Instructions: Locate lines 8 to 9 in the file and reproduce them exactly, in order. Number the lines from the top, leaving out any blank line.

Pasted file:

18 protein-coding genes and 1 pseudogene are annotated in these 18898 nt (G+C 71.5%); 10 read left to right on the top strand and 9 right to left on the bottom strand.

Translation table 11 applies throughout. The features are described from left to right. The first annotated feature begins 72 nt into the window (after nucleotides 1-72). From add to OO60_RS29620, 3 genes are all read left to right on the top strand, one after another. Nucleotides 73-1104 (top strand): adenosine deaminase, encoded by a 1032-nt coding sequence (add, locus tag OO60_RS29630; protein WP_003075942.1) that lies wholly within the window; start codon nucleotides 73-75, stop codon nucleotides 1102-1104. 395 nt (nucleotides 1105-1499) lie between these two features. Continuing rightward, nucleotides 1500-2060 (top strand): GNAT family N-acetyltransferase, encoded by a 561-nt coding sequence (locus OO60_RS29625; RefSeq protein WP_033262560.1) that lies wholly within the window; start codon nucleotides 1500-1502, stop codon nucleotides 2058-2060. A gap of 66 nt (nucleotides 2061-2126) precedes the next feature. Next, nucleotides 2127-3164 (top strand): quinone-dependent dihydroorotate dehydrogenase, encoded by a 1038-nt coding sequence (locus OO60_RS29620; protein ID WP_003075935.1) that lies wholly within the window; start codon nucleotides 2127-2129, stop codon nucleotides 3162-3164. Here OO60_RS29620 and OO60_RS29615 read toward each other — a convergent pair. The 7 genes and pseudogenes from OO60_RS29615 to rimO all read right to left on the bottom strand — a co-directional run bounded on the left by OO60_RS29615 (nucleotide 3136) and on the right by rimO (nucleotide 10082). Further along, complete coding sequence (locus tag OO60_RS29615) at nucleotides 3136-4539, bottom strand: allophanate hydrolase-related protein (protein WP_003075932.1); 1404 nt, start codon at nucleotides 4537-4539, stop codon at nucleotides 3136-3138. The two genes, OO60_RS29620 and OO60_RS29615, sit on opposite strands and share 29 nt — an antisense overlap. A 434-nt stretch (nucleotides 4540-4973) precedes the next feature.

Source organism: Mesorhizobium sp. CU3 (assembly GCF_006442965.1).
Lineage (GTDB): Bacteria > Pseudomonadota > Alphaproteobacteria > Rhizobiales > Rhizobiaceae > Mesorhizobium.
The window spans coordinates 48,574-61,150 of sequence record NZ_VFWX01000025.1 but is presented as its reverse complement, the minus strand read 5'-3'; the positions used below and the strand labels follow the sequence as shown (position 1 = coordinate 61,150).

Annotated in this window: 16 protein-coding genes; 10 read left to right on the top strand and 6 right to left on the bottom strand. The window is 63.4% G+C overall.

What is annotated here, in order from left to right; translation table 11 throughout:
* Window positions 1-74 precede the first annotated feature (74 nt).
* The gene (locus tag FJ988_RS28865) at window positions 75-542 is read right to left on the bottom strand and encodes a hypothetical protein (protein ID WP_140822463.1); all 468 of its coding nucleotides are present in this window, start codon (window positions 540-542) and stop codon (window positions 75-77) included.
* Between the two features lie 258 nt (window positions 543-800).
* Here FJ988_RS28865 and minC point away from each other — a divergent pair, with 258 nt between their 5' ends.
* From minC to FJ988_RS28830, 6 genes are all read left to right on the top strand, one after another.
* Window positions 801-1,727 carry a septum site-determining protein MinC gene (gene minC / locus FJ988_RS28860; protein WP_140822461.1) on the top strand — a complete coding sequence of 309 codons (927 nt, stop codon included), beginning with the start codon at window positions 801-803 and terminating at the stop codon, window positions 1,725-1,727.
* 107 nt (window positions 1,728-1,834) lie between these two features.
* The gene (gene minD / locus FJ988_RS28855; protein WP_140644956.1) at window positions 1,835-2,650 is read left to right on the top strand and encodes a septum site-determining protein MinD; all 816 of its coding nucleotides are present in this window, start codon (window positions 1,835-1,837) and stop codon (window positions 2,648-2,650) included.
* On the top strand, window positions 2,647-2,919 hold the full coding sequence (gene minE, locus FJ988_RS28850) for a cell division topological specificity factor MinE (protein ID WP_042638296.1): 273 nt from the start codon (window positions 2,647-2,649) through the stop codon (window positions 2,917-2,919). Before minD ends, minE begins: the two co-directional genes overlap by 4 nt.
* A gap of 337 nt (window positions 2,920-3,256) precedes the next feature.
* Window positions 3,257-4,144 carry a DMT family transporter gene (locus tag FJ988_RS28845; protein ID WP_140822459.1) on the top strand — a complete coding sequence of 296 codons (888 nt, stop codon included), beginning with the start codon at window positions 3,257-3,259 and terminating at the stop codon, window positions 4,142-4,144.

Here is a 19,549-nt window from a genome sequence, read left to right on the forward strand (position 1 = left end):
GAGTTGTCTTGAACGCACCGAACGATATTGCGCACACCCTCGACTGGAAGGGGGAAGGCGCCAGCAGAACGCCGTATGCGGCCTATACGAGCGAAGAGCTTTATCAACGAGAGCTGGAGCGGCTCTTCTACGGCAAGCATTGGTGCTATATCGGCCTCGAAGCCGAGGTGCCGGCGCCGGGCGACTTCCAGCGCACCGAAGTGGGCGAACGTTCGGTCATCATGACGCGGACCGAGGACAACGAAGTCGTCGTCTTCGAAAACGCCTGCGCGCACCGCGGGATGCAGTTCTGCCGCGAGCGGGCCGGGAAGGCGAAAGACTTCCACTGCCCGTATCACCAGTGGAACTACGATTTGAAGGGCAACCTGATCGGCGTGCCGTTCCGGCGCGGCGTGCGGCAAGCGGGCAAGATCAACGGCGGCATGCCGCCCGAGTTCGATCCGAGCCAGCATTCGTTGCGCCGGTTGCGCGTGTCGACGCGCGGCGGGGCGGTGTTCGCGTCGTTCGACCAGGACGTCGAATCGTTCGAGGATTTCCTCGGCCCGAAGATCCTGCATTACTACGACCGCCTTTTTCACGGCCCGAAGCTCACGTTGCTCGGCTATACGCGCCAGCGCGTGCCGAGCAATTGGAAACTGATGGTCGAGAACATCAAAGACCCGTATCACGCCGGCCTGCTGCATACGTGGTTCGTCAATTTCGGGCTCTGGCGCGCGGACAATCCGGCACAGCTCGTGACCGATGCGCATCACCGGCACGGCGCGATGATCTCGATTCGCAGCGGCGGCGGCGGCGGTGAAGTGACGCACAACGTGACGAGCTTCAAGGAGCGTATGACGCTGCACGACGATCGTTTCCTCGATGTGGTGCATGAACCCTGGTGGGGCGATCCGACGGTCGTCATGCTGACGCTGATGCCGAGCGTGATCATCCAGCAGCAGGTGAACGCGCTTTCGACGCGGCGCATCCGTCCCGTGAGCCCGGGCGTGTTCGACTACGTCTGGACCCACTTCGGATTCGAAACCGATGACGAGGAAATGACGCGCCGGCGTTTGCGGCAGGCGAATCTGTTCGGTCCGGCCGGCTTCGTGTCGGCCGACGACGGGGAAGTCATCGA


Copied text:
* Window positions 1-74 precede the first annotated feature (74 nt).
* The gene (locus tag FJ988_RS28865) at window positions 75-542 is read right to left on the bottom strand and encodes a hypothetical protein (protein ID WP_140822463.1); all 468 of its coding nucleotides are present in this window, start codon (window positions 540-542) and stop codon (window positions 75-77) included.